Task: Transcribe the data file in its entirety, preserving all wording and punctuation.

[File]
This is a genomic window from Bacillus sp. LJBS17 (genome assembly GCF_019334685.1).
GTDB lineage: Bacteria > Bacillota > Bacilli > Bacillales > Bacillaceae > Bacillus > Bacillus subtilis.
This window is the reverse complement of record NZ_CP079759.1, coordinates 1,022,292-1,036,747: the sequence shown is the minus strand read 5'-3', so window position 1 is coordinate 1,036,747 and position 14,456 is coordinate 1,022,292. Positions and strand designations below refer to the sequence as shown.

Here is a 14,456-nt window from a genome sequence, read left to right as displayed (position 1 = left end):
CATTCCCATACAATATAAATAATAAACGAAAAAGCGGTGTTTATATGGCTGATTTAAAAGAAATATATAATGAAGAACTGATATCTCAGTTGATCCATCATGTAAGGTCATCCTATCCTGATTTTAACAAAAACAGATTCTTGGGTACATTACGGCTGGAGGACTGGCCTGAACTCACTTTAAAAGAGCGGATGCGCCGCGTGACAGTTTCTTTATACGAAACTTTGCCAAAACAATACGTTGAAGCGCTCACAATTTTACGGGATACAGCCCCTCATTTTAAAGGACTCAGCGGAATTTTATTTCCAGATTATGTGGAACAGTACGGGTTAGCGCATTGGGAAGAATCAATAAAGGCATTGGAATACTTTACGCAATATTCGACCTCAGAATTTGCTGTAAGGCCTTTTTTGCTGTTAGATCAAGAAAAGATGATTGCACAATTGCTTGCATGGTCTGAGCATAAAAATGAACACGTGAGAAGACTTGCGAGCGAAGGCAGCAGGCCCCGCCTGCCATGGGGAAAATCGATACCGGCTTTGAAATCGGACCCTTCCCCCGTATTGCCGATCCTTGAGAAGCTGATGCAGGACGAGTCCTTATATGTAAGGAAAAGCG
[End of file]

This is a genomic window from Bacillus sp. LJBS17 (genome assembly GCF_019334685.1).
GTDB lineage: Bacteria > Bacillota > Bacilli > Bacillales > Bacillaceae > Bacillus > Bacillus subtilis.
This window is the reverse complement of record NZ_CP079759.1, coordinates 1,022,292-1,036,747: the sequence shown is the minus strand read 5'-3', so window position 1 is coordinate 1,036,747 and position 14,456 is coordinate 1,022,292. Positions and strand designations below refer to the sequence as shown.

Here is a 14,456-nt window from a genome sequence, read left to right as displayed (position 1 = left end):
CATTCCCATACAATATAAATAATAAACGAAAAAGCGGTGTTTATATGGCTGATTTAAAAGAAATATATAATGAAGAACTGATATCTCAGTTGATCCATCATGTAAGGTCATCCTATCCTGATTTTAACAAAAACAGATTCTTGGGTACATTACGGCTGGAGGACTGGCCTGAACTCACTTTAAAAGAGCGGATGCGCCGCGTGACAGTTTCTTTATACGAAACTTTGCCAAAACAATACGTTGAAGCGCTCACAATTTTACGGGATACAGCCCCTCATTTTAAAGGACTCAGCGGAATTTTATTTCCAGATTATGTGGAACAGTACGGGTTAGCGCATTGGGAAGAATCAATAAAGGCATTGGAATACTTTACGCAATATTCGACCTCAGAATTTGCTGTAAGGCCTTTTTTGCTGTTAGATCAAGAAAAGATGATTGCACAATTGCTTGCATGGTCTGAGCATAAAAATGAACACGTGAGAAGACTTGCGAGCGAAGGCAGCAGGCCCCGCCTGCCATGGGGAAAATCGATACCGGCTTTGAAATCGGACCCTTCCCCCGTATTGCCGATCCTTGAGAAGCTGATGCAGGACGAGTCCTTATATGTAAGGAAAAGCG